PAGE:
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Thread: proving two expressions can be squares

  1. #1
    Apr 2012

    proving two expressions can be squares


    If it is known that $\displaystyle (A^2+B^2)(C^2+D^2)$ is a perfect square
    where A, B, C and D are integers, A and B are coprime, C and D are coprime and D > C >= B > A > 0

    $\displaystyle (A^2+B^2)(C^2+D^2)+4(A^2-B^2)CD$ can be a perfect square..........(1)
    and $\displaystyle \ (A^2+B^2)(C^2+D^2)-4(A^2-B^2)CD$ can be a perfect square..........(2)

    but can it be proven that (1) and (2) can't be perfect squares simultaneously (or examples to the contrary) ?


    A = 1, B = 2, C = 2, D = 11

    $\displaystyle (A^2+B^2)(C^2+D^2)=25^2$
    $\displaystyle (A^2+B^2)(C^2+D^2)+4(A^2-B^2)CD=19^2$
    $\displaystyle \ (A^2+B^2)(C^2+D^2)-4(A^2-B^2)CD$ is not a perfect square

    A = 1, B = 2, C = 58, D = 209

    $\displaystyle (A^2+B^2)(C^2+D^2)=485^2$
    $\displaystyle (A^2+B^2)(C^2+D^2)+4(A^2-B^2)CD$ is not a perfect square
    $\displaystyle \ (A^2+B^2)(C^2+D^2)-4(A^2-B^2)CD=617^2$

    thank you

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  2. #2
    Senior Member
    Apr 2009
    Atlanta, GA

    Re: proving two expressions can be squares

    Well, recognize that what you want to construct is an arithmetic progression of three squares, where the middle square is $\displaystyle (A^2+B^2)(C^2+D^2)$ and the common difference is $\displaystyle 4(B^2-A^2)CD$ (reversing the order to indicate $\displaystyle B > A$). There is a parametric formula for progressions of three squares that says: $\displaystyle X^2,Y^2,Z^2 = (a^2-2ab-b^2)^2,(a^2+b^2)^2,(-a^2-2ab+b^2)^2$ for $\displaystyle a<b$, giving a common difference of $\displaystyle a^2-2ab-b^2$. (Click here for a wonderful proof that this captures all of them.) So, your question becomes:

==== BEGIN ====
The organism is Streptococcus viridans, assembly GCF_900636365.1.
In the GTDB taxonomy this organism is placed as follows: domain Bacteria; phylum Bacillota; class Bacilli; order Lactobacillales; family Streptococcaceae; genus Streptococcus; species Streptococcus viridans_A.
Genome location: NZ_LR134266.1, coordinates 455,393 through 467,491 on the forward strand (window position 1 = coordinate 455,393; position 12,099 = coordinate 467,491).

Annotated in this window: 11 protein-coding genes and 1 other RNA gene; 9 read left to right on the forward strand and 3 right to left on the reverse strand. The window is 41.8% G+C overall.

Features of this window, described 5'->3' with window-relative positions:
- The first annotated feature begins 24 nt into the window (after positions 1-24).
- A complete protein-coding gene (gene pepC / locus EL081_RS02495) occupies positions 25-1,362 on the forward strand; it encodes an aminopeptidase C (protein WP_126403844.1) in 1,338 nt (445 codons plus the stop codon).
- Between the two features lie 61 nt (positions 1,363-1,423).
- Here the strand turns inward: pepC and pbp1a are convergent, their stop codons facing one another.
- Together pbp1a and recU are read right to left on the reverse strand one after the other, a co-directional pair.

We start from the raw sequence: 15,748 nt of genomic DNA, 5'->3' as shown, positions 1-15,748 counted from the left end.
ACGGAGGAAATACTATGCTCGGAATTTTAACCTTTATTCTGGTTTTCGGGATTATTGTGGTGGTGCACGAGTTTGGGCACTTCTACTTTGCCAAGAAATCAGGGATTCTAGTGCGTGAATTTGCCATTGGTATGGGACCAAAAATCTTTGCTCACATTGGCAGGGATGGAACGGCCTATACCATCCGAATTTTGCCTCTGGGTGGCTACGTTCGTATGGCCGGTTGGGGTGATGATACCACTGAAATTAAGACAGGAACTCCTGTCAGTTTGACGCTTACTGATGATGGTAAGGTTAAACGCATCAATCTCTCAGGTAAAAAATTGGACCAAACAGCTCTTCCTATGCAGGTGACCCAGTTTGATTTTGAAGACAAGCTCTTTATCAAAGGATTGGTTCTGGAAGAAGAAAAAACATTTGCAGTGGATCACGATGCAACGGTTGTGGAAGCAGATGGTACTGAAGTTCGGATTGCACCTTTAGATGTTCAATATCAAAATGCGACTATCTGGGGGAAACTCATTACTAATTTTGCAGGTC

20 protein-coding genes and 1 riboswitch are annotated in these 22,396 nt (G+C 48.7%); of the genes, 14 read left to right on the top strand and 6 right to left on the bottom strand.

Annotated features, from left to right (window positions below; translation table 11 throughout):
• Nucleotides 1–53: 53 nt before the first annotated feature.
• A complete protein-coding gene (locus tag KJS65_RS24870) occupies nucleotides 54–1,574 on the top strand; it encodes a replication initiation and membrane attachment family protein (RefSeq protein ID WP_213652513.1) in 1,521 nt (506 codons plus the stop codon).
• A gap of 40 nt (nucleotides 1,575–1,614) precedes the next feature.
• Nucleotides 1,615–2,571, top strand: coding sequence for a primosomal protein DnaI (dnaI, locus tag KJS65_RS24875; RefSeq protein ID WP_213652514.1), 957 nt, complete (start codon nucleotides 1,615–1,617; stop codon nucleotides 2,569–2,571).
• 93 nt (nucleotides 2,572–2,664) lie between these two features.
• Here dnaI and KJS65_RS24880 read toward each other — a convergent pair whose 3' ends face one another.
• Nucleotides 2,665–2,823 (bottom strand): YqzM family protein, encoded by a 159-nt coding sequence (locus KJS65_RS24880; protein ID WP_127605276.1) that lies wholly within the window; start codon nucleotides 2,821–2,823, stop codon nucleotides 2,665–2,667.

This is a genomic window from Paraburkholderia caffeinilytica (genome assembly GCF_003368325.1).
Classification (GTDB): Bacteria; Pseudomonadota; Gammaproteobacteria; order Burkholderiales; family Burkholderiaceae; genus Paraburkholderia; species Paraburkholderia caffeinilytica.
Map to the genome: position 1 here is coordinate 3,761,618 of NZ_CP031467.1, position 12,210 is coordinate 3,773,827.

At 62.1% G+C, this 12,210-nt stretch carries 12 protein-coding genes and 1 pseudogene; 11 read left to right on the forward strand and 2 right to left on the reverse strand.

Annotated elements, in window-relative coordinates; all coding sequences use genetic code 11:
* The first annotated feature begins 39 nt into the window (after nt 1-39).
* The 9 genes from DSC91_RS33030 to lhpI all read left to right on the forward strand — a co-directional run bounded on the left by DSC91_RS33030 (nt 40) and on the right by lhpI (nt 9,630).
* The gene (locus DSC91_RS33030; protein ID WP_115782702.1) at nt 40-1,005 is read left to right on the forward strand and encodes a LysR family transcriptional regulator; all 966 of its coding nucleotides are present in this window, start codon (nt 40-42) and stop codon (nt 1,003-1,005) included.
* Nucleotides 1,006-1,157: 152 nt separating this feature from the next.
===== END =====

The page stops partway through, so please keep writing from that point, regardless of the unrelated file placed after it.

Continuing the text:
Find positive integers $\displaystyle A,B,C,D,a,b$ with $\displaystyle (A,B)=(C,D)=1, A<B\le C<D$ satisfying
    $\displaystyle (A^2+B^2)(C^2+D^2)=(a^2+b^2)^2$ and $\displaystyle 4(B^2-A^2)CD=a^2-2ab-b^2$

    You might start by isolating $\displaystyle a$ in the first equation, subbing it into the second, and attempting to isolate $\displaystyle b$. Not sure if this is possible directly because this gives you a quartic polynomial on $\displaystyle b$, but if you can, then the problem will reduce to proving when or whether your expression $\displaystyle b=f(A,B,C,D)$ evaluates to an integer. I know I'm being lazy, but that should give you something to chew on.
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  3. #3
    Super Member
    Jun 2012

    Re: proving two expressions can be squares

    Assume that they are both perfect squares, i.e.

    $\displaystyle (A^2 + B^2)(C^2 + D^2) + 4(A^2 - B^2)CD = k^2$
    $\displaystyle (A^2 + B^2)(C^2 + D^2) - 4(A^2 - B^2)CD = m^2$.

    Note the constraint, 0 < A < B, so $\displaystyle A^2 - B^2 < 0$. Taking their difference (and switching order a bit),

    $\displaystyle m^2 - k^2 = 8(B^2 - A^2)CD$

    What happens if 8CD is a perfect square? For example, try C = 32, D = 49. I'll let you play around with that.
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